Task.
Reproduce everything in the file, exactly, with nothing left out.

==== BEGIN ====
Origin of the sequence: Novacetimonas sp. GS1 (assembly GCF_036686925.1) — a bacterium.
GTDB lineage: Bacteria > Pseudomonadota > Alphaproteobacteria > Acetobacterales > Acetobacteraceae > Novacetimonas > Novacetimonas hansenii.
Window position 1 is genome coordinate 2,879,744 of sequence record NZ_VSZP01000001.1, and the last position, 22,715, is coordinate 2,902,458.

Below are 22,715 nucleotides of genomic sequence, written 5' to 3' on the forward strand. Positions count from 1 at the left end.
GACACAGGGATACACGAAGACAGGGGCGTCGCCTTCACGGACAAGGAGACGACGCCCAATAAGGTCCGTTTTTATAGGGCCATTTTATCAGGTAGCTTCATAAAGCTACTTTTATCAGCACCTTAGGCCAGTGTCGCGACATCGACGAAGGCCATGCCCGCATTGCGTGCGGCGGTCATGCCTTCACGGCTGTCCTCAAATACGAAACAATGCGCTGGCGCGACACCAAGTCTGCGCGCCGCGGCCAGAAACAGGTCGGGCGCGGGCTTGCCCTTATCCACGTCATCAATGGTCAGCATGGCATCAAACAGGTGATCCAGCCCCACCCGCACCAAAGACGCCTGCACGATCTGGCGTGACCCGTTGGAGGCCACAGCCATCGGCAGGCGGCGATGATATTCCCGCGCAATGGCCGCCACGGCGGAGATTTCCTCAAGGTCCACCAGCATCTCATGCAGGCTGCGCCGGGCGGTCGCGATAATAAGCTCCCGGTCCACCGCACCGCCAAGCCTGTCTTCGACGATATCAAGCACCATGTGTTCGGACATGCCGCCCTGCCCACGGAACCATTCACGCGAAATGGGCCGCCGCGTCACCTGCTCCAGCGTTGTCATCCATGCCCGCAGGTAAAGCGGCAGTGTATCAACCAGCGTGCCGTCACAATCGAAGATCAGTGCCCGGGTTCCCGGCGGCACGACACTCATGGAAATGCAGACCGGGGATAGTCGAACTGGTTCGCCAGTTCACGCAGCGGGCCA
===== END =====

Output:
Origin of the sequence: Novacetimonas sp. GS1 (assembly GCF_036686925.1) — a bacterium.
GTDB lineage: Bacteria > Pseudomonadota > Alphaproteobacteria > Acetobacterales > Acetobacteraceae > Novacetimonas > Novacetimonas hansenii.
Window position 1 is genome coordinate 2,879,744 of sequence record NZ_VSZP01000001.1, and the last position, 22,715, is coordinate 2,902,458.

Below are 22,715 nucleotides of genomic sequence, written 5' to 3' on the forward strand. Positions count from 1 at the left end.
GACACAGGGATACACGAAGACAGGGGCGTCGCCTTCACGGACAAGGAGACGACGCCCAATAAGGTCCGTTTTTATAGGGCCATTTTATCAGGTAGCTTCATAAAGCTACTTTTATCAGCACCTTAGGCCAGTGTCGCGACATCGACGAAGGCCATGCCCGCATTGCGTGCGGCGGTCATGCCTTCACGGCTGTCCTCAAATACGAAACAATGCGCTGGCGCGACACCAAGTCTGCGCGCCGCGGCCAGAAACAGGTCGGGCGCGGGCTTGCCCTTATCCACGTCATCAATGGTCAGCATGGCATCAAACAGGTGATCCAGCCCCACCCGCACCAAAGACGCCTGCACGATCTGGCGTGACCCGTTGGAGGCCACAGCCATCGGCAGGCGGCGATGATATTCCCGCGCAATGGCCGCCACGGCGGAGATTTCCTCAAGGTCCACCAGCATCTCATGCAGGCTGCGCCGGGCGGTCGCGATAATAAGCTCCCGGTCCACCGCACCGCCAAGCCTGTCTTCGACGATATCAAGCACCATGTGTTCGGACATGCCGCCCTGCCCACGGAACCATTCACGCGAAATGGGCCGCCGCGTCACCTGCTCCAGCGTTGTCATCCATGCCCGCAGGTAAAGCGGCAGTGTATCAACCAGCGTGCCGTCACAATCGAAGATCAGTGCCCGGGTTCCCGGCGGCACGACACTCATGGAAATGCAGACCGGGGATAGTCGAACTGGTTCGCCAGTTCACGCAGCGGGCCA